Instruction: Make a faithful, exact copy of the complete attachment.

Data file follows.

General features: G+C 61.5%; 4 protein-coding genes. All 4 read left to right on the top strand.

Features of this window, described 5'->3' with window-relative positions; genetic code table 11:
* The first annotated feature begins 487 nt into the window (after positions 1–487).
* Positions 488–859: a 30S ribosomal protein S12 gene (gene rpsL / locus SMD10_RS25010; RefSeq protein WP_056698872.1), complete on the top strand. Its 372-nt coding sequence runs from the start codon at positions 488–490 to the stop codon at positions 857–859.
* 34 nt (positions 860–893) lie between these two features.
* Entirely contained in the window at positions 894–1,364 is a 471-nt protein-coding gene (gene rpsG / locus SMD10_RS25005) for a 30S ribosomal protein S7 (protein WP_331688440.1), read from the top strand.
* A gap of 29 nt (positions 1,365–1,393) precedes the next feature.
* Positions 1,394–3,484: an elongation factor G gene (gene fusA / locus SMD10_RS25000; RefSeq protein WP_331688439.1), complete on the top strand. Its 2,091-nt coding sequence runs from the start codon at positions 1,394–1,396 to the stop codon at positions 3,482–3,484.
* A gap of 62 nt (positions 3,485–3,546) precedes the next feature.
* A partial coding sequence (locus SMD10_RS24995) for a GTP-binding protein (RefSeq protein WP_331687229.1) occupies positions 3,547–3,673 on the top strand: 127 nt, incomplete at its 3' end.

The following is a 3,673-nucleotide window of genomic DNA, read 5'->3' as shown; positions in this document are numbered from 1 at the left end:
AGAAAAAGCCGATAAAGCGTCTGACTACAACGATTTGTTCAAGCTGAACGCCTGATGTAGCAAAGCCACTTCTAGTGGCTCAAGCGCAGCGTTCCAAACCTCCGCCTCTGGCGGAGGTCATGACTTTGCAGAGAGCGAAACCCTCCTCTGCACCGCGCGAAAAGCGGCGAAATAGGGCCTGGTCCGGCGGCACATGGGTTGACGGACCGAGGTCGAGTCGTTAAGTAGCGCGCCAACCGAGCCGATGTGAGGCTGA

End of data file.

General features: G+C 61.5%; 4 protein-coding genes. All 4 read left to right on the top strand.

Features of this window, described 5'->3' with window-relative positions; genetic code table 11:
* The first annotated feature begins 487 nt into the window (after positions 1–487).
* Positions 488–859: a 30S ribosomal protein S12 gene (gene rpsL / locus SMD10_RS25010; RefSeq protein WP_056698872.1), complete on the top strand. Its 372-nt coding sequence runs from the start codon at positions 488–490 to the stop codon at positions 857–859.
* 34 nt (positions 860–893) lie between these two features.
* Entirely contained in the window at positions 894–1,364 is a 471-nt protein-coding gene (gene rpsG / locus SMD10_RS25005) for a 30S ribosomal protein S7 (protein WP_331688440.1), read from the top strand.
* A gap of 29 nt (positions 1,365–1,393) precedes the next feature.
* Positions 1,394–3,484: an elongation factor G gene (gene fusA / locus SMD10_RS25000; RefSeq protein WP_331688439.1), complete on the top strand. Its 2,091-nt coding sequence runs from the start codon at positions 1,394–1,396 to the stop codon at positions 3,482–3,484.
* A gap of 62 nt (positions 3,485–3,546) precedes the next feature.
* A partial coding sequence (locus SMD10_RS24995) for a GTP-binding protein (RefSeq protein WP_331687229.1) occupies positions 3,547–3,673 on the top strand: 127 nt, incomplete at its 3' end.

The following is a 3,673-nucleotide window of genomic DNA, read 5'->3' as shown; positions in this document are numbered from 1 at the left end:
AGAAAAAGCCGATAAAGCGTCTGACTACAACGATTTGTTCAAGCTGAACGCCTGATGTAGCAAAGCCACTTCTAGTGGCTCAAGCGCAGCGTTCCAAACCTCCGCCTCTGGCGGAGGTCATGACTTTGCAGAGAGCGAAACCCTCCTCTGCACCGCGCGAAAAGCGGCGAAATAGGGCCTGGTCCGGCGGCACATGGGTTGACGGACCGAGGTCGAGTCGTTAAGTAGCGCGCCAACCGAGCCGATGTGAGGCTGA